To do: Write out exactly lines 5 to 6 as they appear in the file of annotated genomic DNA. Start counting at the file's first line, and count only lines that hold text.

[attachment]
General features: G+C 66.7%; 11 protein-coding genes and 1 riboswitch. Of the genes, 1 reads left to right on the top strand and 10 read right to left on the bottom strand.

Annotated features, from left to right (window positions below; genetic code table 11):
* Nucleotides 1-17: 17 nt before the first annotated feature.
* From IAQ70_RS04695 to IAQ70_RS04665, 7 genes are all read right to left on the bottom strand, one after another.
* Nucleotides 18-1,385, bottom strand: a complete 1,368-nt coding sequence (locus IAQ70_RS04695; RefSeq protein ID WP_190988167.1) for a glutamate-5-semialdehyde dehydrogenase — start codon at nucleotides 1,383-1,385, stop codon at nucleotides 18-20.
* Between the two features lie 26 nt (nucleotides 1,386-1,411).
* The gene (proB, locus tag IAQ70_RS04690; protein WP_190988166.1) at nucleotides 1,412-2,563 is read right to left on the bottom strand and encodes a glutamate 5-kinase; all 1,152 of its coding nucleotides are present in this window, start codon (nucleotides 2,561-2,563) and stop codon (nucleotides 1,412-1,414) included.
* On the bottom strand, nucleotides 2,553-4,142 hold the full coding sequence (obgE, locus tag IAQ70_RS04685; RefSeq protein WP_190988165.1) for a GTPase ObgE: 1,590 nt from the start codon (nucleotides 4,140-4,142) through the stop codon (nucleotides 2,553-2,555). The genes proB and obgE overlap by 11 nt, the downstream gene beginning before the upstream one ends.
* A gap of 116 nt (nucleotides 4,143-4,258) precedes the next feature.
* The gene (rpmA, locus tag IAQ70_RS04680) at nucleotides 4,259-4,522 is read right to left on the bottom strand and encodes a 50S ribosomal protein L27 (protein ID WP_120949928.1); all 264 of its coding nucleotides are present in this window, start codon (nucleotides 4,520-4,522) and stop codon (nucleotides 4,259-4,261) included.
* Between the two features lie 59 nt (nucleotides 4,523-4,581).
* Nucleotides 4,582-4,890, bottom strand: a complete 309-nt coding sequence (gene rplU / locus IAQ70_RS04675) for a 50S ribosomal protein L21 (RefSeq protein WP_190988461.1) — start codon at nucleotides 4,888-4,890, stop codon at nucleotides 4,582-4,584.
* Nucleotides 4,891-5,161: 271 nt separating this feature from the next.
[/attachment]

* Nucleotides 18-1,385, bottom strand: a complete 1,368-nt coding sequence (locus IAQ70_RS04695; RefSeq protein ID WP_190988167.1) for a glutamate-5-semialdehyde dehydrogenase — start codon at nucleotides 1,383-1,385, stop codon at nucleotides 18-20.
* Between the two features lie 26 nt (nucleotides 1,386-1,411).